But I hold his books in particular regard because he loved a misfit – growing up as a gay kid, with little in the way of inspiring characters, Pike’s love of those teens that live outside the norms was a breath of fresh air. Not just token stereotypes to be picked off, he put them centre stage confronting the evil or leading the charge while your typical jock and cheerleader cut outs, the staple fare of many teen horror books at that time, were usually the cannon fodder. It was a call to arms I’d rarely seen in a teen book. He took teenagers and their world seriously, and while many argued he over indulged on violence, bad language and sex, I’d argue he simply didn’t talk down to teenagers and pretend those issues didn’t exist or cause harm.
I had a near brush with meeting the man himself when Books for Keeps, one of the teenage book magazines I used to write for when I was still at school and university, arranged for me to go to his publisher’s offices on a rare trip to the UK. Sadly, a rail strike scuppered that encounter and I went to Alton Towers instead. Fate, in her fickle way, shone on me again a few years later when Young Book Trust magazine, another of my regular gigs, arranged for me to interview him. The man called me from Santa Barbara and after about an hour, I put the phone down, a nervous, gibbering, awestruck fanboy. The subsequent interview, in hindsight, is pretty terrible but I can’t deny it was a pretty amazing feeling to know I’d talked to him. I am glad I lost the tape of it years ago though so no one will ever hear the sound of me fawning!
Most of his stuff appears to be if not out of print, then available haphazardly or bundled together in omnibus additions aimed squarely at a female readership. But his books feature wonderful interplay between boys and girls, and they have never been exclusively for girls, even in slightly soppier stuff like the spiritual 'Sati', featuring a young girl who claims she is God. I hope that his books receive a well deserved re-release so this generation of readers, girls AND boys, can experience the joys and horrors of adolescence, Christopher Pike style. Growing up was never so dangerous or so much fun.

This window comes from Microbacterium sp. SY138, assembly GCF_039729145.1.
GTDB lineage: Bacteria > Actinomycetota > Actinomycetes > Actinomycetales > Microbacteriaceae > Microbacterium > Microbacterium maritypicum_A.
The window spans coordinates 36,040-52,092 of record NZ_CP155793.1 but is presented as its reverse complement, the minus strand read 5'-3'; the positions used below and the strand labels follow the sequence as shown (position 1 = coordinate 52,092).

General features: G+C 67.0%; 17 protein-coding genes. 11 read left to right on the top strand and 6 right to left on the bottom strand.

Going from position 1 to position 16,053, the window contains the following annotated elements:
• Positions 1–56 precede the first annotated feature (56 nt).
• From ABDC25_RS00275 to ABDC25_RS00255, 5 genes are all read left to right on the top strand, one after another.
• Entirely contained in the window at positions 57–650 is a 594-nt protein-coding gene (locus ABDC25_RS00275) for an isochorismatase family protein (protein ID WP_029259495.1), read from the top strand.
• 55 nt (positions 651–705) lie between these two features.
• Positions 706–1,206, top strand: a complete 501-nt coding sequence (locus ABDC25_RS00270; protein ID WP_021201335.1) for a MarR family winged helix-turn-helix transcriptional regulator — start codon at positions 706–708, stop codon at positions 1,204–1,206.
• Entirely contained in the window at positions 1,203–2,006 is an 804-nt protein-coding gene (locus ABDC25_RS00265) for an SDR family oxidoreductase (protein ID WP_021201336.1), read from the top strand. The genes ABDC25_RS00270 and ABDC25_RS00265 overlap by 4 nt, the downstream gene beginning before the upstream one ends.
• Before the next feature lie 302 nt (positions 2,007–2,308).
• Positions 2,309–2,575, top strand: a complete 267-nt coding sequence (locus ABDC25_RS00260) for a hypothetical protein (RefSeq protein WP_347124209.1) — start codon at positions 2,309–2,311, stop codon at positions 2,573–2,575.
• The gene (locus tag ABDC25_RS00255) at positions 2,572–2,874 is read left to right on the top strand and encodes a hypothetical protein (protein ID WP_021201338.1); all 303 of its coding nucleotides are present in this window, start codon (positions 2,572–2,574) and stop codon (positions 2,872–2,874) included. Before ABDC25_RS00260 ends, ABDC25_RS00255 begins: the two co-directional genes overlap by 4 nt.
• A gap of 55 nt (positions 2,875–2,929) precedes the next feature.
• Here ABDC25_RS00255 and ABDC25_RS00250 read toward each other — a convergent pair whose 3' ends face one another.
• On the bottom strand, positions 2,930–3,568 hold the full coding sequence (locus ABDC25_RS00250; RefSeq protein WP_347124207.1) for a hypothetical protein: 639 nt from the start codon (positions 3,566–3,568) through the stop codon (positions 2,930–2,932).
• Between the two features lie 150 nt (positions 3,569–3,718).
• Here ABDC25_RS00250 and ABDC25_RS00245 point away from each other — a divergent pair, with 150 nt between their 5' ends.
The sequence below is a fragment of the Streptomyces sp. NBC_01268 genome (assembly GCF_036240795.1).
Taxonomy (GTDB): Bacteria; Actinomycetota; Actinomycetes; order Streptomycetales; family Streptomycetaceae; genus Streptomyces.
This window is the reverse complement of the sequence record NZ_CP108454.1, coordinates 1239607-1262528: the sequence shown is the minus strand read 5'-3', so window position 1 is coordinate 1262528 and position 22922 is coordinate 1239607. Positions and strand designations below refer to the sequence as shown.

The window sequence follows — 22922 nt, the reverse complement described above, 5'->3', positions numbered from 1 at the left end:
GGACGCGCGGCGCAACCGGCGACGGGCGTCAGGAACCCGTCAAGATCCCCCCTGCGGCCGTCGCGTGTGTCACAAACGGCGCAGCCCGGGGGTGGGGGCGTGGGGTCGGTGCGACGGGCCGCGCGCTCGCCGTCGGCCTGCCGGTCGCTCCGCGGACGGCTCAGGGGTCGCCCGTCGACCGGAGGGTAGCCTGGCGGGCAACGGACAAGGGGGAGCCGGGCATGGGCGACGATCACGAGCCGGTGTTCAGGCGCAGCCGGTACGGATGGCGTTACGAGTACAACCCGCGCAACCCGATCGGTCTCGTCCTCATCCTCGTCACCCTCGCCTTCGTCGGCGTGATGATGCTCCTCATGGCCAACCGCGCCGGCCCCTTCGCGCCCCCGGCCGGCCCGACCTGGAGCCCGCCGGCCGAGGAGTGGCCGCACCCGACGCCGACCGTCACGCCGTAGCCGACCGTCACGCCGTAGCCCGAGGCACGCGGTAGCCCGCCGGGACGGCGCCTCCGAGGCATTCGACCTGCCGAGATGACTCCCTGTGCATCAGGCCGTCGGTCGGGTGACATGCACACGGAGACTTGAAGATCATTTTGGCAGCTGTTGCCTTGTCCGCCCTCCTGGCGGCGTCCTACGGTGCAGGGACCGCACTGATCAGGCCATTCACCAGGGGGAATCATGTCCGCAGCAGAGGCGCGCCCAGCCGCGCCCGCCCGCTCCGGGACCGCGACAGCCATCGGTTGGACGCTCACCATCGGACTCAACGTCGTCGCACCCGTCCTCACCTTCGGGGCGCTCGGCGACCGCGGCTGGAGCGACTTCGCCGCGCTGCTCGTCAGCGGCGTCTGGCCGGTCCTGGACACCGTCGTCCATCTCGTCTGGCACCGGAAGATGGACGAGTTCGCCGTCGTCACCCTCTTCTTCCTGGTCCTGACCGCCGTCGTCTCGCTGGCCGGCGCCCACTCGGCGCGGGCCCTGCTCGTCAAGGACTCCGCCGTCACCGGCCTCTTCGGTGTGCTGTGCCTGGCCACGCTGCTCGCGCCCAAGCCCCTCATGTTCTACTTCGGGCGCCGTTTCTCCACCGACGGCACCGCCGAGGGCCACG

Christopher Pike recommended reading list:
1) Master of Murder – a twisty, complex mystery that shows Pike is as good, if not better, when not dwelling in the supernatural.
2) Witch – the first Pike book I ever read and it broke my heart. It’ll break yours too.
3) Monster – the best opening of any Pike novel ever and an utterly brilliant horror novel.
4) The Season of Passage – a genre blending adult novel of SF and horror, terrifying and beautiful in equal measure.
5) Final Friends - strictly, a trilogy, but Pike is at his best when tackling fractured friendships that result in bloodshed.
6) Remember Me – a since well worn plot device of a story told through the eyes of a dead person that still felt fresh when Pike used it, Remember Me is about realising when it’s time to move on and to be happy for those left behind. It’s a wonderful story, sadly done little justice by a couple of unnecessary sequels.
Huge thanks to Jon for taking the time to share this with. I promise to try to spend more time on 'My Life That Books Built' in the future. If any other publicity people or bloggers fancy writing a guest post in a similar vein then it would be very gratefully received.